Since composting is going so well for me at home, I decided to carry that over into school. The cafeteria at school already has composting, but I do my best to avoid the cafeteria at lunchtime. It’s a madhouse. So I put a small bin in the refrigerator in the Science Department’s lunch/printing & copying center/makeshift office space (space is at a premium, so we use rooms for many purposes) for food scraps and a separate bin next to the fridge for paper towels and tissues. So far some people are using the bins, but we’re not near 100% yet. I may have to start weekly reminder e-mails. One of my colleagues has started a worm composting bin in his classroom, so we’re competing for food scraps. Not a bad problem to have!
I also put a bin in my classroom for tissues and paper towels. Right next to the tissue box and hand sanitizer. I think it’s really important to model sustainable behaviors for students. Eventually my hope is that these behaviors become routine for them.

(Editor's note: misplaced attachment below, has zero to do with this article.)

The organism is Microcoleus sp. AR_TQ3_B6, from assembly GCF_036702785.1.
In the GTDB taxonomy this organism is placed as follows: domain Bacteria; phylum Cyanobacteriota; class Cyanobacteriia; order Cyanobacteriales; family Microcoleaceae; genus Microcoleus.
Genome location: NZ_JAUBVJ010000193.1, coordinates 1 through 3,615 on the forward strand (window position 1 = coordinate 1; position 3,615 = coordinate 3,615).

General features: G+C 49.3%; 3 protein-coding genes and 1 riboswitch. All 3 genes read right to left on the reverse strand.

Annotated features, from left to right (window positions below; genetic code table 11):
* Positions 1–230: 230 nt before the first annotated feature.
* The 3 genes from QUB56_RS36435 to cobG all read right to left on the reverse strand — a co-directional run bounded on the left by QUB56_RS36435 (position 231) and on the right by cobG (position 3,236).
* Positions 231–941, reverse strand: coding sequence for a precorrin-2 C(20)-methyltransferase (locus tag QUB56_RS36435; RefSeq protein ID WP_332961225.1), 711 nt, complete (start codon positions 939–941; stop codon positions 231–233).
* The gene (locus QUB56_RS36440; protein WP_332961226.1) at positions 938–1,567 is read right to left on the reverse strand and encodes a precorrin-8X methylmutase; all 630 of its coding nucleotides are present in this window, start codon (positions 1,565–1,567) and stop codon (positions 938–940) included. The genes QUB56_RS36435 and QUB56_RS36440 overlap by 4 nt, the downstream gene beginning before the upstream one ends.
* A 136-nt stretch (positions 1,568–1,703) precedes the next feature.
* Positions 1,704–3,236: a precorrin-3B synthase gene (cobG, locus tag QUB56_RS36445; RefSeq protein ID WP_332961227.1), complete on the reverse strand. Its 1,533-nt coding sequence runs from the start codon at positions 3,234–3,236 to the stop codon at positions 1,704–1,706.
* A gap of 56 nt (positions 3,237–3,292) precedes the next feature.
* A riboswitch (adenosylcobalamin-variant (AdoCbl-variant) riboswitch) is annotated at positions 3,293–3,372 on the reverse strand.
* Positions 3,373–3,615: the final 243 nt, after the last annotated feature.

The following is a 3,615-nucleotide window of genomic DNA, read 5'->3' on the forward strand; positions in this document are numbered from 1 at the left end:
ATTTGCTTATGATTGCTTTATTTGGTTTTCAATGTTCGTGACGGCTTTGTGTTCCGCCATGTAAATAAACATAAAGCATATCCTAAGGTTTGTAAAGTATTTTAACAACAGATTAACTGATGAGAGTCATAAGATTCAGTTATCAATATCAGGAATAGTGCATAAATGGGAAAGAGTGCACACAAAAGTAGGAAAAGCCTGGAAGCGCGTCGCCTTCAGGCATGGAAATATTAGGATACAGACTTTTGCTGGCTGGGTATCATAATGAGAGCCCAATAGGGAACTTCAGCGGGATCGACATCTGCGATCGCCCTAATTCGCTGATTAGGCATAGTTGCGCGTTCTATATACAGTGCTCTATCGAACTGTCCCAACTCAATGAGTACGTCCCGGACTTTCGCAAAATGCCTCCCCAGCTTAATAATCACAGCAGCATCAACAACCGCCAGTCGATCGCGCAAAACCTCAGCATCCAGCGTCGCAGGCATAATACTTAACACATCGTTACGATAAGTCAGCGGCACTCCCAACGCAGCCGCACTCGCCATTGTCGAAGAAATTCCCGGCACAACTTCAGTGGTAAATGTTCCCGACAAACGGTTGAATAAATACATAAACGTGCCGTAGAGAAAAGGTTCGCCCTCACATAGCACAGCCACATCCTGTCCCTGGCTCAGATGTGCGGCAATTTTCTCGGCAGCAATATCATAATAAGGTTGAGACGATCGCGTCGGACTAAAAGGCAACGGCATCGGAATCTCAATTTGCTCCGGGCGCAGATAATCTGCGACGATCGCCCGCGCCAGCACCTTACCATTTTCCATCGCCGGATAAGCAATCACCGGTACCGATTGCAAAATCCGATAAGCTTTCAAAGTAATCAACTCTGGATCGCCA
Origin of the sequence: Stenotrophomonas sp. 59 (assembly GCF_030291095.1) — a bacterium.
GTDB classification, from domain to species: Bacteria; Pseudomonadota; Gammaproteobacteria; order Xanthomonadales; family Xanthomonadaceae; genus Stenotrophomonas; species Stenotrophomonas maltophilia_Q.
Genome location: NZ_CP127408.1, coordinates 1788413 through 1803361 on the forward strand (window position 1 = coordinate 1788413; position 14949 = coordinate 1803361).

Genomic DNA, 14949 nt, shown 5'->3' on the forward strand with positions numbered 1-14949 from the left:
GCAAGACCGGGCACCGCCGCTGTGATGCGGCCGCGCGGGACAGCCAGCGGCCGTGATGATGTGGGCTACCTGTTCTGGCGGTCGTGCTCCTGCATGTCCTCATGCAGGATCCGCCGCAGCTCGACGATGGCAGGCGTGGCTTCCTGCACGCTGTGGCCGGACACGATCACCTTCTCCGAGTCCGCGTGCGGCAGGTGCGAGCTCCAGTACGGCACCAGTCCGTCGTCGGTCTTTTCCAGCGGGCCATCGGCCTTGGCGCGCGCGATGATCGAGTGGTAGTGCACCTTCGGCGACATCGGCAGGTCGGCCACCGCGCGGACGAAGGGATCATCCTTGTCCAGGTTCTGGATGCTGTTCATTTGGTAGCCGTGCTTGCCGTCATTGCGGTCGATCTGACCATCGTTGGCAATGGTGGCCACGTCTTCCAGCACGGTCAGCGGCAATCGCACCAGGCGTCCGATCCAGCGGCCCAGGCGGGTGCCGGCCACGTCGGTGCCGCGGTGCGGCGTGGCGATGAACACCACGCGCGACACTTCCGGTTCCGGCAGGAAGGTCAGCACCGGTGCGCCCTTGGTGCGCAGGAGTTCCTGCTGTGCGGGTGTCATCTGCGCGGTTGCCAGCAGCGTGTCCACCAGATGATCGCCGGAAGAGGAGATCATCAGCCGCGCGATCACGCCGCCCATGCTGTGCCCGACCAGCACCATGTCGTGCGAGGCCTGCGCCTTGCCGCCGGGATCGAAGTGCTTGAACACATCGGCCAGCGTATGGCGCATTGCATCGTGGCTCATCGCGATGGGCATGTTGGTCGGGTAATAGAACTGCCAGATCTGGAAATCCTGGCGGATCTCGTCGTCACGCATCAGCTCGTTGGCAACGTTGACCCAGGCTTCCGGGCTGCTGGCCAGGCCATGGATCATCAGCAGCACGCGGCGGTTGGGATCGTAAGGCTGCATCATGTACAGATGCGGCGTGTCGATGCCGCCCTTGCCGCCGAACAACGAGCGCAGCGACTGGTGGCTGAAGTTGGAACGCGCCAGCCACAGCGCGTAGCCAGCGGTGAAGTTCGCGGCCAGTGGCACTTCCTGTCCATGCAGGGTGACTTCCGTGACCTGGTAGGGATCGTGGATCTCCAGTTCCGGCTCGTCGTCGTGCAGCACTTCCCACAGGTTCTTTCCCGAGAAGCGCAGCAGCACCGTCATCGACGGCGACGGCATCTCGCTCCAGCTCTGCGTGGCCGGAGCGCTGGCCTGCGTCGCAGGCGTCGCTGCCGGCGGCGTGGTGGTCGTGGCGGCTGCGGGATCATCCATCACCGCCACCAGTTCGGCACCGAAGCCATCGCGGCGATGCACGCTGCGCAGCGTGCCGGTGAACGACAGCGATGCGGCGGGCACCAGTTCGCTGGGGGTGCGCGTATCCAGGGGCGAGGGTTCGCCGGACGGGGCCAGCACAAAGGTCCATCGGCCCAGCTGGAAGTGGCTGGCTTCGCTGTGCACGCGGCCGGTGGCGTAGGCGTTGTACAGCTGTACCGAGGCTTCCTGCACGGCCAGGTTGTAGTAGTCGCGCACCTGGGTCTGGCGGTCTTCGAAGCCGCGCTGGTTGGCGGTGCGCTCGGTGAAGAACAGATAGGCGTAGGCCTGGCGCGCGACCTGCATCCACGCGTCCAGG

Today I did my weekly grocery run and as usual brought a bunch of reusable produce bags. Two of them I filled with brown rice and pistachios from the bulk bins. I wrote in my 7/2 entry that I've started to buy some things in bulk, but didn't elaborate. I've been happy to find that two local groceries (I'm not going to name drop here because I don't necessarily want to advertise for anyone) carry all the grains I like in bulk (and organic!) plus lots of nuts, some raw, some roasted, and nutritional yeast (which I use a lot in "cheese" sauces and on salads for the B vitamins). As a vegan, I eat a fair amount of whole grains, probably at least a serving a day, so that packaging was adding up. Buying in bulk has been easy and I've been reusing glass jars to store the grains etc. in. So it feels like a double win. I also found some glass food storage jars at my local thrift shop, so there has been no need to go and buy new stuff. I'm feeling good about this. It's definitely an ingrained practice at this point (no pun intended).
Side note: In a couple of those other reusable produce bags I put some locally grown organic kale and local peaches. The biggest peaches ever! See picture below in my palm for scale. I love the summer for MANY reasons, but the variety of fresh, local produce is right up there near the top. Eating a plant-based diet is best for the planet of course but buying local stuff is another piece of the solution so that transportation-related pollution is reduced.